Plenary Speaker

Masayoshi Esashi

Masayoshi Esashi

Professor
Micro System Integration Center (μSIC), Tohoku University, Japan



MEMS on LSI for Heterogeneous Integration and Hands-on Access Fabrication Facility

Abstract

Heterogeneous integration as MEMS on LSI has been made possible by two methods. One is transferring MEMS on a carrier wafer to an LSI wafer. The other is stacking a MEMS wafer on an LSI wafer using electrical interconnection with a through Si via (TSV). Examples of the former transfer are a piezoelectric MEMS switch on an LSI chip and surface acoustic wave (SAW) filters on an LSI chip for multi-band wireless communication systems. Those of the latter stacking are a tactile sensor network for safe nursing care robot and an active matrix electron emitter array for massive parallel electron beam lithography system. A hands-on access fabrication facility in Tohoku University has been used by more than 200 companies. Companies can easily access and utilize for their prototyping or small-volume production.


Zhong Lin Wang

Zhong Lin (ZL) Wang

Professor
Beijing Institute of Nanoenergy and Nanosystems, Chinese Academy of Sciences, Beijing, China
School of Materials Science and Engineering, Georgia Institute of Technology, Atlanta, USA



Nanogenerators for self-Powered Systems and Piezotronics for Artificial Intelligence

Abstract

Developing wireless nanodevices and nanosystems is of critical importance for sensing, medical science, environmental/infrastructure monitoring, defense technology and even personal electronics. It is highly desirable for wireless devices to be self-powered without using battery. Nanogenerators (NGs) have been developed based on piezoelectric, trioboelectric and pyroelectric effects, aiming at building self-sufficient power sources for mico/nano-systems. The mechanism for driving the NG is originated from Maxwell's displacement current. The output of the nanogenerators now is high enough to drive a wireless sensor system and charge a battery for a cell phone, and they are becoming a vital technology for sustainable, independent and maintenance free operation of micro/nano-systems and mobile/portable electronics. An energy conversion efficiency of 55% and an output power density of 500 W/m2 have been demonstrated. This technology is now not only capable of driving portable electronics, but also has the potential for harvesting wind and ocean wave energy for large-scale power application. This talk will focus on the updated progress in NGs.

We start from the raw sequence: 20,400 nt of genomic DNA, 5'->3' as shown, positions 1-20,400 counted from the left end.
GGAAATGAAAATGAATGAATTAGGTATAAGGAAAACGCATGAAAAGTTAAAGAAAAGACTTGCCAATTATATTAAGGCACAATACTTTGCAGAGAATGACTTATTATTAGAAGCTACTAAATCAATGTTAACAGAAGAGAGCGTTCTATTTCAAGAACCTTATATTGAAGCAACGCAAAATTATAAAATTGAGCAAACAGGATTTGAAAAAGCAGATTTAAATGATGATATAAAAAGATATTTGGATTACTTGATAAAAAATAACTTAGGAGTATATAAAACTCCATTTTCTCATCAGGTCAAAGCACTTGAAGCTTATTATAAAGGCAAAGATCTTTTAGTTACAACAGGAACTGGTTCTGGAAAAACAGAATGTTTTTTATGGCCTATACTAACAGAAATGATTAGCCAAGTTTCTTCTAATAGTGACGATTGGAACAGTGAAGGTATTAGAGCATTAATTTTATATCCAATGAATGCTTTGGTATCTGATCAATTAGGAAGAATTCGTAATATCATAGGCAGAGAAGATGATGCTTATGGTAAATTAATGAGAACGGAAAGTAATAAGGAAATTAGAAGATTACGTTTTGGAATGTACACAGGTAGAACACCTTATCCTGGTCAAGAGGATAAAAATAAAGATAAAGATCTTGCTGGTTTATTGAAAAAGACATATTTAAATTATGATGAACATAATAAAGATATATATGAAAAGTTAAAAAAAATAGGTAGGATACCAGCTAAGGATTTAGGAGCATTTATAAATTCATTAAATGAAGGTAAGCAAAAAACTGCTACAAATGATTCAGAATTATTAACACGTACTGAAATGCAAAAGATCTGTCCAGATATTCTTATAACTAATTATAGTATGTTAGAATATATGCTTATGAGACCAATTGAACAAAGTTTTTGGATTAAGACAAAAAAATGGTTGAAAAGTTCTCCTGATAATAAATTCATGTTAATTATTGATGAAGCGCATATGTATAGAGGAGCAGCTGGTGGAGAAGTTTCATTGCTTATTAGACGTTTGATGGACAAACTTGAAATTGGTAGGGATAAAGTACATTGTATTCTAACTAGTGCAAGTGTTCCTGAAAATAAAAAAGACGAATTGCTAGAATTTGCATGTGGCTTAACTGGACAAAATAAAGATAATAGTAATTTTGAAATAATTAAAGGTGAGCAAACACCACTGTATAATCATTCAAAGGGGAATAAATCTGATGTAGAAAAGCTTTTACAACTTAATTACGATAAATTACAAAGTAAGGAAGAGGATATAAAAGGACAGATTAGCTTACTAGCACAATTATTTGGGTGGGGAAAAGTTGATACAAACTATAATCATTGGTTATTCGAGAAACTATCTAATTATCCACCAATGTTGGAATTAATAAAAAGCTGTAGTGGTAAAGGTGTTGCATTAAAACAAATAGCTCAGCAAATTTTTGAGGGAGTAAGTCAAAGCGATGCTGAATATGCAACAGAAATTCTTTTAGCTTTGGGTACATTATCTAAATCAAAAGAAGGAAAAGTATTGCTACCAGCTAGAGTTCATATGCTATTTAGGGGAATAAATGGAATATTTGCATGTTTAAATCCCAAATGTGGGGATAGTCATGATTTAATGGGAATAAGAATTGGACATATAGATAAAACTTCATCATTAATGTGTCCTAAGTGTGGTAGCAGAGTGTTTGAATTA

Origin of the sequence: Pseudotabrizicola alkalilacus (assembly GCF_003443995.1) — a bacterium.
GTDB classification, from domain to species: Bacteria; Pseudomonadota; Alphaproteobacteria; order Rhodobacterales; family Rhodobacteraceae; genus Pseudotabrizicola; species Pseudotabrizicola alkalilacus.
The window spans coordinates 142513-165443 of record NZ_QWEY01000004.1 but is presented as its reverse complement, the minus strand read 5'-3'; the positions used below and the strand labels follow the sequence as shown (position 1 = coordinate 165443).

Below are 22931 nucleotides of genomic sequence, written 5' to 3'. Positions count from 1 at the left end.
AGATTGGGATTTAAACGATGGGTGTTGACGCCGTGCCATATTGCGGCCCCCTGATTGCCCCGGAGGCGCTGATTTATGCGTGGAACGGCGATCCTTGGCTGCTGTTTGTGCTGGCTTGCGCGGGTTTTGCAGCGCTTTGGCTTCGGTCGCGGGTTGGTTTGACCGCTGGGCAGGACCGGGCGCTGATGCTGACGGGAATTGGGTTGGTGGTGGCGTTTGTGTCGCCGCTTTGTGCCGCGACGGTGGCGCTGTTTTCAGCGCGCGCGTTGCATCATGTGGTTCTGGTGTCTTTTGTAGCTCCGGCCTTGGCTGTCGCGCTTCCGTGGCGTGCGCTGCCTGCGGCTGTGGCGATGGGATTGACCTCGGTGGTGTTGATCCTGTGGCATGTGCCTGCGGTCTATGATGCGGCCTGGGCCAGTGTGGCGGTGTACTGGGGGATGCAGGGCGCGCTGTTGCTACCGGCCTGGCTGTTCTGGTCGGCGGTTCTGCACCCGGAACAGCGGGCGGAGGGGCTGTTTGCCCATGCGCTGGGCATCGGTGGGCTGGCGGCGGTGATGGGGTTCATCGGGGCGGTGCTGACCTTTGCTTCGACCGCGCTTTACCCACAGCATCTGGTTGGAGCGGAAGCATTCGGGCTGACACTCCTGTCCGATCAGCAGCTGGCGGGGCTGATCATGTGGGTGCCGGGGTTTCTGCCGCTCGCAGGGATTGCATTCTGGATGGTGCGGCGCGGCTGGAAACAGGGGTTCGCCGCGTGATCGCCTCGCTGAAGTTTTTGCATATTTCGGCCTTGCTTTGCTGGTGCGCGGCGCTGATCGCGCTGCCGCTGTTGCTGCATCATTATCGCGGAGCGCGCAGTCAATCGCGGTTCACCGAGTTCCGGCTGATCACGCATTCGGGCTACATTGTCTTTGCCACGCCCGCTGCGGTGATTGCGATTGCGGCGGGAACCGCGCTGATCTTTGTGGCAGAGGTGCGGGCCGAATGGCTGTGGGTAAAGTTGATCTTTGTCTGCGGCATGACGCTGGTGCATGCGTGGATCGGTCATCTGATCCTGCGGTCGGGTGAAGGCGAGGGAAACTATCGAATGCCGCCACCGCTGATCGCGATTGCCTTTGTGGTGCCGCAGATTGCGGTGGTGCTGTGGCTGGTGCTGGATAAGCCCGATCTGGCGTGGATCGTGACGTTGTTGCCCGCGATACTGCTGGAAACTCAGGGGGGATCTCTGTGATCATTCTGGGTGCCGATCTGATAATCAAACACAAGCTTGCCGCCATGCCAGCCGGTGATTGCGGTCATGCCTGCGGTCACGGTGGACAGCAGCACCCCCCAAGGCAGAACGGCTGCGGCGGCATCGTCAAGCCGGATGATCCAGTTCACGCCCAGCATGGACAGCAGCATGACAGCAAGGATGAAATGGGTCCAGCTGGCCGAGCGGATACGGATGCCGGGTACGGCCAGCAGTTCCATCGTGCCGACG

For Wurtzite and zinc blend structures that have non-central symmetry, such as ZnO, GaN and InN, a piezoelectric potential (piezopotential) is created in the crystal by applying a strain. Such piezopotential can serve as a "gate" voltage that can effectively tune/control the charge transport across an interface/junction; electronics fabricated based on such a mechanism is coined as piezotronics, with applications in force/pressure triggered/controlled electronic devices, sensors, logic units and memory. By using the piezotronic effect, we show that the optoelectronc devices fabricated using wurtzite materials can have superior performance as solar cell, photon detector and light emitting diode. Piezotronics is likely to serve as a "mechanosensation" for directly interfacing biomechanical action with silicon based technology and active flexible electronics. This lecture will focus on the updated progress in the field and its expansion to 2D materials.